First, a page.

The Chandos CD gives us some of the best of Kodály's choral work performed by Stefan Parkman and the Danish Radio Choir, one of the finest in the world. The group specializes in "hard" music, I suspect mostly because it's run by State radio and doesn't need to depend on ticket sales for its existence. This holds true throughout Scandinavia, as a matter of fact. Consequently, the Scandinavian choral standard is among the highest in the world, and composers write up, rather than down, to it. Much of Kodály's choral music nominally aims at amateurs, but the term designates a group different today from when he wrote it, at least in the United States. Most of Kodály's music lies beyond American amateur capability, mainly because schools and churches have either eliminated choirs or pursued a disastrous policy which substitutes tepid and treacly pop for some of the best music in the world.

Unlike Bartók, Kodály didn't emigrate, which put him at great risk during the Nazi occupation of Hungary. A leftist himself, whose nationalist artistic goals more or less paralleled the official Communist view of art as nation-building, he found himself the Grand Old Man of Hungarian Music, cosseted and feted by the postwar regimes. At any rate, much of his activity he directed toward music education in the schools. He developed an extensive pedagogical method, created the repertoire to fuel it, and received the full backing of the State. As a result, Hungarian school choirs could handle music of just about any level of difficulty. I have no idea what might have happened to them under present-day "goulash capitalism."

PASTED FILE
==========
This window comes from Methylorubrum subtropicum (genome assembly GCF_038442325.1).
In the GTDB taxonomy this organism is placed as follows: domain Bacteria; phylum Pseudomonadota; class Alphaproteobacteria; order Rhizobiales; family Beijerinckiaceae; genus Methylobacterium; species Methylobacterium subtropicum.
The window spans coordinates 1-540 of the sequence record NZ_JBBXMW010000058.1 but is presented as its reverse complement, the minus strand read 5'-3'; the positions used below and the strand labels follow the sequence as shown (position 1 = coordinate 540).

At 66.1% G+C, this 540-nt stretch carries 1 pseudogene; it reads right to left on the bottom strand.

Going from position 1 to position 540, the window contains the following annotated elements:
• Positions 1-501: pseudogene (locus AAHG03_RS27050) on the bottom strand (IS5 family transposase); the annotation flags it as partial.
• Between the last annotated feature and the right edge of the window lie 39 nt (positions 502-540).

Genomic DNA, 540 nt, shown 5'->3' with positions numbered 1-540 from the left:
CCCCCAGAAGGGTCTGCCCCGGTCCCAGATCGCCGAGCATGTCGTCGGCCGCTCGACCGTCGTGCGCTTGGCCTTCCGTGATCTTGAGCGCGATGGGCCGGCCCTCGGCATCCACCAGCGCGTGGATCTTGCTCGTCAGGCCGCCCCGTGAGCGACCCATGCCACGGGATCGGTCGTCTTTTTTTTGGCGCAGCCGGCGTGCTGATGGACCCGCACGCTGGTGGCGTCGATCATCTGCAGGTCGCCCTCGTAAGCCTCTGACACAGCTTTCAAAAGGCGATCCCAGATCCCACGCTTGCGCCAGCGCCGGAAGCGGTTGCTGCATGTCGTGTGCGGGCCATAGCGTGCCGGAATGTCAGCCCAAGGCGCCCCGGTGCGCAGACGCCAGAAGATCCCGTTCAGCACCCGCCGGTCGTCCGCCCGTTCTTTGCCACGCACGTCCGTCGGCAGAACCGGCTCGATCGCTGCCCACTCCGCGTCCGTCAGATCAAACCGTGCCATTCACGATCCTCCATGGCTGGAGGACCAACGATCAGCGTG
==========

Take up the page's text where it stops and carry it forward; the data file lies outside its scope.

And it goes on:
The works here would challenge anybody, including thorough professionals like Parkman and his Danes. Missa brevis poses mainly harmonic hurdles, imposing even with the support of an accompanying organ. The scales are strange (probably based on Hungarian folk modes). There's an archaic air to the mass, even with its mostly post-Impressionist harmonies, from the canonic chanting of the "Kyrie" to the interplay of choir and organ in the "Gloria," which reminds me a bit of old 18th-century Czech folk masses. I've several recordings of the work, including one (in its orchestral dress) led by Ferencsik with an all-Hungarian ensemble, but I've never heard a better chorus than this - a preternaturally clean sound, no fuzz in the chords, and everything so excitingly in tune, you begin to hear bass fundamentals that aren't written in, all through the magic of physics. The performance itself kicks butt, especially in the two most interpretively difficult movements - the "Credo" and the "Agnus Dei," long spans of music whose architecture Parkman makes crystal clear. It's also obvious that Parkman naturally thinks in large spans, to the advantage of a musical work structured cyclically. Fragments of the "Kyrie" and "Gloria," for example, reappear in the "Agnus Dei," and ideas from the "Credo" show up in the "Ite, missa est," among other things. He creates the feeling of joining the separate movements together into one whole. This happens most noticeably in the "Sanctus" and "Benedictus," so that the second "Hosanna" for once does come through as a commentary on the first.